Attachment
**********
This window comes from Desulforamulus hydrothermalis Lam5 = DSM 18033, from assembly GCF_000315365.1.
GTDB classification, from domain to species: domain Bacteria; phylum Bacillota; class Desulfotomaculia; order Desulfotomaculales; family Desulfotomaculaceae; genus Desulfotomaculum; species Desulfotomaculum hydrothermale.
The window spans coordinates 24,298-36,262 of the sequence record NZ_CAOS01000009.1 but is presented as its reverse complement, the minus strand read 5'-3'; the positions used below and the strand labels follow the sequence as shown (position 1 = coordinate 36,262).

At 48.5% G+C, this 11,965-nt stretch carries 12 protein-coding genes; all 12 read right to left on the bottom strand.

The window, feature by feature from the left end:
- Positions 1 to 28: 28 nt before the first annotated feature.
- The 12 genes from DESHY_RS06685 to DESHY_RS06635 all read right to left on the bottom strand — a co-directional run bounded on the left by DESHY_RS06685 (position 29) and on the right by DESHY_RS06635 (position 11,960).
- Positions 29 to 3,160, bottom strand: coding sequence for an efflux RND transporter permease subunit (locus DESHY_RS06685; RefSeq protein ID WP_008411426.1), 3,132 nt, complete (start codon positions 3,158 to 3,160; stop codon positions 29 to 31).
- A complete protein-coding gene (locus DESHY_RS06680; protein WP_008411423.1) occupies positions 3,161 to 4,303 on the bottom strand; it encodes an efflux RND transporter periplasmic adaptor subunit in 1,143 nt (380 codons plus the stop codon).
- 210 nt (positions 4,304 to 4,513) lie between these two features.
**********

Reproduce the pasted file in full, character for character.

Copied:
This window comes from Desulforamulus hydrothermalis Lam5 = DSM 18033, from assembly GCF_000315365.1.
GTDB classification, from domain to species: domain Bacteria; phylum Bacillota; class Desulfotomaculia; order Desulfotomaculales; family Desulfotomaculaceae; genus Desulfotomaculum; species Desulfotomaculum hydrothermale.
The window spans coordinates 24,298-36,262 of the sequence record NZ_CAOS01000009.1 but is presented as its reverse complement, the minus strand read 5'-3'; the positions used below and the strand labels follow the sequence as shown (position 1 = coordinate 36,262).

At 48.5% G+C, this 11,965-nt stretch carries 12 protein-coding genes; all 12 read right to left on the bottom strand.

The window, feature by feature from the left end:
- Positions 1 to 28: 28 nt before the first annotated feature.
- The 12 genes from DESHY_RS06685 to DESHY_RS06635 all read right to left on the bottom strand — a co-directional run bounded on the left by DESHY_RS06685 (position 29) and on the right by DESHY_RS06635 (position 11,960).
- Positions 29 to 3,160, bottom strand: coding sequence for an efflux RND transporter permease subunit (locus DESHY_RS06685; RefSeq protein ID WP_008411426.1), 3,132 nt, complete (start codon positions 3,158 to 3,160; stop codon positions 29 to 31).
- A complete protein-coding gene (locus DESHY_RS06680; protein WP_008411423.1) occupies positions 3,161 to 4,303 on the bottom strand; it encodes an efflux RND transporter periplasmic adaptor subunit in 1,143 nt (380 codons plus the stop codon).
- 210 nt (positions 4,304 to 4,513) lie between these two features.